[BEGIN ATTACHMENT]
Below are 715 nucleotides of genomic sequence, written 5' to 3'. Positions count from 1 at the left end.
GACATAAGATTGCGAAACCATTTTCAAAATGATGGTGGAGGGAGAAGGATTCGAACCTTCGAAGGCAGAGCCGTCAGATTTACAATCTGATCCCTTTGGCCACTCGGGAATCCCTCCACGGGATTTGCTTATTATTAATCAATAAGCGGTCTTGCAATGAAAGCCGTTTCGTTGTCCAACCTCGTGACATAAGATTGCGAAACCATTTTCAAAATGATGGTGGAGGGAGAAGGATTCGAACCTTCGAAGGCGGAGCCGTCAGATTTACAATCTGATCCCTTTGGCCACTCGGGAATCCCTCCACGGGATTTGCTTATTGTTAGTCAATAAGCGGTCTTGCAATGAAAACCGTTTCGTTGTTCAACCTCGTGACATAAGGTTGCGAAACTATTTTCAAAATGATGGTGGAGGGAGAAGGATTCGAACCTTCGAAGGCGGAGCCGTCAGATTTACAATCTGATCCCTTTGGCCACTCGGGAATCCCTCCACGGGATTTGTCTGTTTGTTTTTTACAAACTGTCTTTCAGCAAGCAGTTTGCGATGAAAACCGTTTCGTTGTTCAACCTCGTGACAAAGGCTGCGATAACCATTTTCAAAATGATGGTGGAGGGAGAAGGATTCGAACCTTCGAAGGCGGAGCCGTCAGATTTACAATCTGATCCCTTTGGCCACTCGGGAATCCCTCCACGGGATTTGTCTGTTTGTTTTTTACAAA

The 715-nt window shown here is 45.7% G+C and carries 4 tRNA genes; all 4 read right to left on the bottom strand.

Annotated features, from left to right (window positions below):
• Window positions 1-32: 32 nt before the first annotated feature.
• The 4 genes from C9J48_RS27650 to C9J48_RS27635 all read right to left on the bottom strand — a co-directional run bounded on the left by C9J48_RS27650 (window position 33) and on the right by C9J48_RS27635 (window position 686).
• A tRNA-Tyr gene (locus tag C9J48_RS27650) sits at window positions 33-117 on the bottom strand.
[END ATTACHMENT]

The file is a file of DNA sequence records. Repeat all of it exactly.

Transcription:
Below are 715 nucleotides of genomic sequence, written 5' to 3'. Positions count from 1 at the left end.
GACATAAGATTGCGAAACCATTTTCAAAATGATGGTGGAGGGAGAAGGATTCGAACCTTCGAAGGCAGAGCCGTCAGATTTACAATCTGATCCCTTTGGCCACTCGGGAATCCCTCCACGGGATTTGCTTATTATTAATCAATAAGCGGTCTTGCAATGAAAGCCGTTTCGTTGTCCAACCTCGTGACATAAGATTGCGAAACCATTTTCAAAATGATGGTGGAGGGAGAAGGATTCGAACCTTCGAAGGCGGAGCCGTCAGATTTACAATCTGATCCCTTTGGCCACTCGGGAATCCCTCCACGGGATTTGCTTATTGTTAGTCAATAAGCGGTCTTGCAATGAAAACCGTTTCGTTGTTCAACCTCGTGACATAAGGTTGCGAAACTATTTTCAAAATGATGGTGGAGGGAGAAGGATTCGAACCTTCGAAGGCGGAGCCGTCAGATTTACAATCTGATCCCTTTGGCCACTCGGGAATCCCTCCACGGGATTTGTCTGTTTGTTTTTTACAAACTGTCTTTCAGCAAGCAGTTTGCGATGAAAACCGTTTCGTTGTTCAACCTCGTGACAAAGGCTGCGATAACCATTTTCAAAATGATGGTGGAGGGAGAAGGATTCGAACCTTCGAAGGCGGAGCCGTCAGATTTACAATCTGATCCCTTTGGCCACTCGGGAATCCCTCCACGGGATTTGTCTGTTTGTTTTTTACAAA

The 715-nt window shown here is 45.7% G+C and carries 4 tRNA genes; all 4 read right to left on the bottom strand.

Annotated features, from left to right (window positions below):
• Window positions 1-32: 32 nt before the first annotated feature.
• The 4 genes from C9J48_RS27650 to C9J48_RS27635 all read right to left on the bottom strand — a co-directional run bounded on the left by C9J48_RS27650 (window position 33) and on the right by C9J48_RS27635 (window position 686).
• A tRNA-Tyr gene (locus tag C9J48_RS27650) sits at window positions 33-117 on the bottom strand.